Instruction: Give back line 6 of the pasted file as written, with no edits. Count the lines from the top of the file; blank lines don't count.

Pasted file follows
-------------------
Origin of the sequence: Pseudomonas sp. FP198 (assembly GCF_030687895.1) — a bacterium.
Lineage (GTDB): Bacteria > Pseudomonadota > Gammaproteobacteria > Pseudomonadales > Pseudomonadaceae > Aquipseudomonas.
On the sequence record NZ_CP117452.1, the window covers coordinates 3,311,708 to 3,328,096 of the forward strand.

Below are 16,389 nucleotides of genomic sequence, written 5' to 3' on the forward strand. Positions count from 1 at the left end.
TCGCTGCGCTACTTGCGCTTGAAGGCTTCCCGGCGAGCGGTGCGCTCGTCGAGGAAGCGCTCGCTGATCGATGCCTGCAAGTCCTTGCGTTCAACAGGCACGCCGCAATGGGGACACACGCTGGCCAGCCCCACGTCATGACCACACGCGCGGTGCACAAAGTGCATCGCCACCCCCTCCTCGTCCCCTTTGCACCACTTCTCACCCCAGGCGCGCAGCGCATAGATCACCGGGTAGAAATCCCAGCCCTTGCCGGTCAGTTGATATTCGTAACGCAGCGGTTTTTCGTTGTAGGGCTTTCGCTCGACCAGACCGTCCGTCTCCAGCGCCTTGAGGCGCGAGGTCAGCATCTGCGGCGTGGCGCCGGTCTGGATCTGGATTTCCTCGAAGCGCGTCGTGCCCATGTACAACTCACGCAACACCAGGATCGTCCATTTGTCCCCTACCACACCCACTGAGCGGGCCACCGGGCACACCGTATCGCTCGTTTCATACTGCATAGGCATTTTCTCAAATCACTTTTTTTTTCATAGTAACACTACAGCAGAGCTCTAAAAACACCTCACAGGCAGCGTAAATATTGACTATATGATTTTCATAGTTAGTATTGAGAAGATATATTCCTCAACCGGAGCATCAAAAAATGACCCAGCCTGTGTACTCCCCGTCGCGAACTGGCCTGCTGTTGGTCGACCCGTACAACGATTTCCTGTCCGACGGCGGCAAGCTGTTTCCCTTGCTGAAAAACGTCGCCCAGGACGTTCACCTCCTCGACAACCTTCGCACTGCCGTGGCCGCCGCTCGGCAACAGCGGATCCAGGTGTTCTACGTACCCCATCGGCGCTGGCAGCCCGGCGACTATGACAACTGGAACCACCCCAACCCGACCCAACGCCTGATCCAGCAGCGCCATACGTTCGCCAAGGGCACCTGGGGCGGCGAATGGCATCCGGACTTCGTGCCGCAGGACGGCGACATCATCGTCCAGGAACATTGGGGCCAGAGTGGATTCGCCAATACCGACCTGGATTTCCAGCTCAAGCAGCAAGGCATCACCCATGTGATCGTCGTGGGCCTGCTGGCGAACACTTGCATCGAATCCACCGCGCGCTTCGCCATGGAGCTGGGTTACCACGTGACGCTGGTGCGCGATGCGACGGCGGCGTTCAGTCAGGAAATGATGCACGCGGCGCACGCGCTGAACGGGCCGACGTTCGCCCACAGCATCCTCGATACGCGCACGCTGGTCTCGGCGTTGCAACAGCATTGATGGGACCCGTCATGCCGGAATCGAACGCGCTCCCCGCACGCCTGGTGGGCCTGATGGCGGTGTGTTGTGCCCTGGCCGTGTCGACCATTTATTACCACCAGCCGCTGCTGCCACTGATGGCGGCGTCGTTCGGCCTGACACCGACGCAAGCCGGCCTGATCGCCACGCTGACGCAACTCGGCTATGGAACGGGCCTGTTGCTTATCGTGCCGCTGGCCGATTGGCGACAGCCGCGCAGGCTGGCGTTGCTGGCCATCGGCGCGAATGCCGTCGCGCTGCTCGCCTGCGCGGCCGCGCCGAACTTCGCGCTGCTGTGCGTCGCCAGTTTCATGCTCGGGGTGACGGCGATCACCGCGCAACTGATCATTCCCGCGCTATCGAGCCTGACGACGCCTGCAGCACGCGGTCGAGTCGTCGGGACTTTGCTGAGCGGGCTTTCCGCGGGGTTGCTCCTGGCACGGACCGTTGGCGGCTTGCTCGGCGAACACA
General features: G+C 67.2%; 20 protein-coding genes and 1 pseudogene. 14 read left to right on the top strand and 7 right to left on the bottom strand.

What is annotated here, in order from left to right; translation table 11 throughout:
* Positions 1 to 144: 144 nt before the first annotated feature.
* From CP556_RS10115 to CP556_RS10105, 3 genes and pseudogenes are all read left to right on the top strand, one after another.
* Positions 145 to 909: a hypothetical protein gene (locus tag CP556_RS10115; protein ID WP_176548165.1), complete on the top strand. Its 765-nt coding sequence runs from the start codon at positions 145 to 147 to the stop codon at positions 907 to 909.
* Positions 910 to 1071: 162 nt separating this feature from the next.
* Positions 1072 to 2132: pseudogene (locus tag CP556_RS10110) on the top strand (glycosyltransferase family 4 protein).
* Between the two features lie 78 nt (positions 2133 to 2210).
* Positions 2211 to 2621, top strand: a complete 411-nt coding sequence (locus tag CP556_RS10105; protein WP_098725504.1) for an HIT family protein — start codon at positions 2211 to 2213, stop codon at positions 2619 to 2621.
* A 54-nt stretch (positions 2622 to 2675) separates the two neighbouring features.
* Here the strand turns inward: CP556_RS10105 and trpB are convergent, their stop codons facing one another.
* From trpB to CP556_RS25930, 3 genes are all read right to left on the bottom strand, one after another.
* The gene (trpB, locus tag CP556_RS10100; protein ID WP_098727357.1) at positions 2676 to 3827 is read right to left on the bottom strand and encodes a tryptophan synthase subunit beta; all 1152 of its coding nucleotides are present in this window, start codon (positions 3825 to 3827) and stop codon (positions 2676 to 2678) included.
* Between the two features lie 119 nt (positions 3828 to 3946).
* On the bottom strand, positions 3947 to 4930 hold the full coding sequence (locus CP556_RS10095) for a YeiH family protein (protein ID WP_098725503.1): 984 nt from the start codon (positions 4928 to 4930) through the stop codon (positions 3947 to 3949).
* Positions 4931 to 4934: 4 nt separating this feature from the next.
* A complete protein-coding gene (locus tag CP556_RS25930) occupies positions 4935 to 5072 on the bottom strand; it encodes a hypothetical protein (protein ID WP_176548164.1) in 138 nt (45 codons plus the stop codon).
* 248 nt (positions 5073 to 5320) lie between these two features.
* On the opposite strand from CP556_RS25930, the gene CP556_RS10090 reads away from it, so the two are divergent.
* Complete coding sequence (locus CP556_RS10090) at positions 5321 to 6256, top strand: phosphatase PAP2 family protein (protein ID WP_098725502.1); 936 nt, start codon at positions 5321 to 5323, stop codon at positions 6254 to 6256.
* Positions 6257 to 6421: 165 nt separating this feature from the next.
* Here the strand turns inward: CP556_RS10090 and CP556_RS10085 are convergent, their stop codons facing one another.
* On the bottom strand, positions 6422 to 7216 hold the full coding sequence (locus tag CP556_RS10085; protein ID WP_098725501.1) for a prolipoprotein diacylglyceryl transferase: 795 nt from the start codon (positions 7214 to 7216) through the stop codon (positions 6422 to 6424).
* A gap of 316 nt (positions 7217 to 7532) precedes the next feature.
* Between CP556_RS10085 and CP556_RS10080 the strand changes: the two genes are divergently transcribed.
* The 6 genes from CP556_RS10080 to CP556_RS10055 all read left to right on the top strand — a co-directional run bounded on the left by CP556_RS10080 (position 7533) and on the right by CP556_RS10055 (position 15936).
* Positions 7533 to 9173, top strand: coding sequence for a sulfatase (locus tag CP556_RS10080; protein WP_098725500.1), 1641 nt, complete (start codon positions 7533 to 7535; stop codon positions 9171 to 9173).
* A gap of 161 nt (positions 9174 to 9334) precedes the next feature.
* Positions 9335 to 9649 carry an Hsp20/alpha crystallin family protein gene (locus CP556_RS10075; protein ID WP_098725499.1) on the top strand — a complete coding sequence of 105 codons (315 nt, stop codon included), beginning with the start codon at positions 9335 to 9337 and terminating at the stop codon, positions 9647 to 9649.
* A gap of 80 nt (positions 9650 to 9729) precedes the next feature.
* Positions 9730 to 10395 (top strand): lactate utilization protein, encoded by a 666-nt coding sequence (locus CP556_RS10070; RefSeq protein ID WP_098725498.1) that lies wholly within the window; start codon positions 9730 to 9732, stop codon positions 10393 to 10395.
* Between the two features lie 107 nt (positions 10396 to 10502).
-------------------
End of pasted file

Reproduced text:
General features: G+C 67.2%; 20 protein-coding genes and 1 pseudogene. 14 read left to right on the top strand and 7 right to left on the bottom strand.